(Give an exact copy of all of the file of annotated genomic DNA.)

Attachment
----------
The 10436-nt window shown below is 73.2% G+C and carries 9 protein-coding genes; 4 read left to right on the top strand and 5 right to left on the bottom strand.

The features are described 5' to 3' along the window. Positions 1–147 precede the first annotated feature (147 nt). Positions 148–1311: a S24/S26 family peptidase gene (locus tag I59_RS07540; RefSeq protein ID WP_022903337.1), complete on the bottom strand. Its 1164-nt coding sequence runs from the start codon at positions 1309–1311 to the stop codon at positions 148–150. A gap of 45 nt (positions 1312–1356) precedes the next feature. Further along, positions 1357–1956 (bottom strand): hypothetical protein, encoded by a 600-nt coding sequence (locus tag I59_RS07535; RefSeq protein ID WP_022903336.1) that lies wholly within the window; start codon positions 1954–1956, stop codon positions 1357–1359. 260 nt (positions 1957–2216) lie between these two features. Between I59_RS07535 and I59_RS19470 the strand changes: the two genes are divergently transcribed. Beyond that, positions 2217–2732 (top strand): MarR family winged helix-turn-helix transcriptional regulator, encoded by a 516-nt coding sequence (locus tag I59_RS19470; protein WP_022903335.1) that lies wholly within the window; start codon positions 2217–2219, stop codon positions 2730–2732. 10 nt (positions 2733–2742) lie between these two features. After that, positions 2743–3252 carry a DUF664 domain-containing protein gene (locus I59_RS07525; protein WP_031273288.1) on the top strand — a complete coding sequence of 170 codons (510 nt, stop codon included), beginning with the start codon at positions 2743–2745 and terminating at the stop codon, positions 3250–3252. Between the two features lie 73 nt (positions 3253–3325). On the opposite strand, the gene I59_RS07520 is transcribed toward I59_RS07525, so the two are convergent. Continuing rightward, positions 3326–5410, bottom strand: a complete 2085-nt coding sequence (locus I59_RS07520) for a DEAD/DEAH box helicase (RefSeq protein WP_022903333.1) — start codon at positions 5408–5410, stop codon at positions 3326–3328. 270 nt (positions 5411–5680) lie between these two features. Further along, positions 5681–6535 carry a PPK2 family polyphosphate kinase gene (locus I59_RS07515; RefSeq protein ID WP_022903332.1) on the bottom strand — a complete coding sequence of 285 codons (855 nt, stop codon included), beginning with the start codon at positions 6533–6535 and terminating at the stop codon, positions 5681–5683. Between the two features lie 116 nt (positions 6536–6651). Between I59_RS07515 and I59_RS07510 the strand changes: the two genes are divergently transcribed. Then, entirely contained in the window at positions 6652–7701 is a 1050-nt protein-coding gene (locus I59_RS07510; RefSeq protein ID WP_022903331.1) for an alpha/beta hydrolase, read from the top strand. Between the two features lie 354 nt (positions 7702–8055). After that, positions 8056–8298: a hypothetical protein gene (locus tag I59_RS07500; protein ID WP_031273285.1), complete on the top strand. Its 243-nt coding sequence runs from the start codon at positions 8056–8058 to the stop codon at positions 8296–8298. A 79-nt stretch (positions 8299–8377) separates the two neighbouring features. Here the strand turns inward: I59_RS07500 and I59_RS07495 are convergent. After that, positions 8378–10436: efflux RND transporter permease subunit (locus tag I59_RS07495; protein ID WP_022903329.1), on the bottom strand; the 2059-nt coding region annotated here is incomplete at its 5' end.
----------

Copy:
The 10436-nt window shown below is 73.2% G+C and carries 9 protein-coding genes; 4 read left to right on the top strand and 5 right to left on the bottom strand.

The features are described 5' to 3' along the window. Positions 1–147 precede the first annotated feature (147 nt). Positions 148–1311: a S24/S26 family peptidase gene (locus tag I59_RS07540; RefSeq protein ID WP_022903337.1), complete on the bottom strand. Its 1164-nt coding sequence runs from the start codon at positions 1309–1311 to the stop codon at positions 148–150. A gap of 45 nt (positions 1312–1356) precedes the next feature. Further along, positions 1357–1956 (bottom strand): hypothetical protein, encoded by a 600-nt coding sequence (locus tag I59_RS07535; RefSeq protein ID WP_022903336.1) that lies wholly within the window; start codon positions 1954–1956, stop codon positions 1357–1359. 260 nt (positions 1957–2216) lie between these two features. Between I59_RS07535 and I59_RS19470 the strand changes: the two genes are divergently transcribed. Beyond that, positions 2217–2732 (top strand): MarR family winged helix-turn-helix transcriptional regulator, encoded by a 516-nt coding sequence (locus tag I59_RS19470; protein WP_022903335.1) that lies wholly within the window; start codon positions 2217–2219, stop codon positions 2730–2732. 10 nt (positions 2733–2742) lie between these two features. After that, positions 2743–3252 carry a DUF664 domain-containing protein gene (locus I59_RS07525; protein WP_031273288.1) on the top strand — a complete coding sequence of 170 codons (510 nt, stop codon included), beginning with the start codon at positions 2743–2745 and terminating at the stop codon, positions 3250–3252. Between the two features lie 73 nt (positions 3253–3325). On the opposite strand, the gene I59_RS07520 is transcribed toward I59_RS07525, so the two are convergent. Continuing rightward, positions 3326–5410, bottom strand: a complete 2085-nt coding sequence (locus I59_RS07520) for a DEAD/DEAH box helicase (RefSeq protein WP_022903333.1) — start codon at positions 5408–5410, stop codon at positions 3326–3328. 270 nt (positions 5411–5680) lie between these two features. Further along, positions 5681–6535 carry a PPK2 family polyphosphate kinase gene (locus I59_RS07515; RefSeq protein ID WP_022903332.1) on the bottom strand — a complete coding sequence of 285 codons (855 nt, stop codon included), beginning with the start codon at positions 6533–6535 and terminating at the stop codon, positions 5681–5683. Between the two features lie 116 nt (positions 6536–6651). Between I59_RS07515 and I59_RS07510 the strand changes: the two genes are divergently transcribed. Then, entirely contained in the window at positions 6652–7701 is a 1050-nt protein-coding gene (locus I59_RS07510; RefSeq protein ID WP_022903331.1) for an alpha/beta hydrolase, read from the top strand. Between the two features lie 354 nt (positions 7702–8055). After that, positions 8056–8298: a hypothetical protein gene (locus tag I59_RS07500; protein ID WP_031273285.1), complete on the top strand. Its 243-nt coding sequence runs from the start codon at positions 8056–8058 to the stop codon at positions 8296–8298. A 79-nt stretch (positions 8299–8377) separates the two neighbouring features. Here the strand turns inward: I59_RS07500 and I59_RS07495 are convergent. After that, positions 8378–10436: efflux RND transporter permease subunit (locus tag I59_RS07495; protein ID WP_022903329.1), on the bottom strand; the 2059-nt coding region annotated here is incomplete at its 5' end.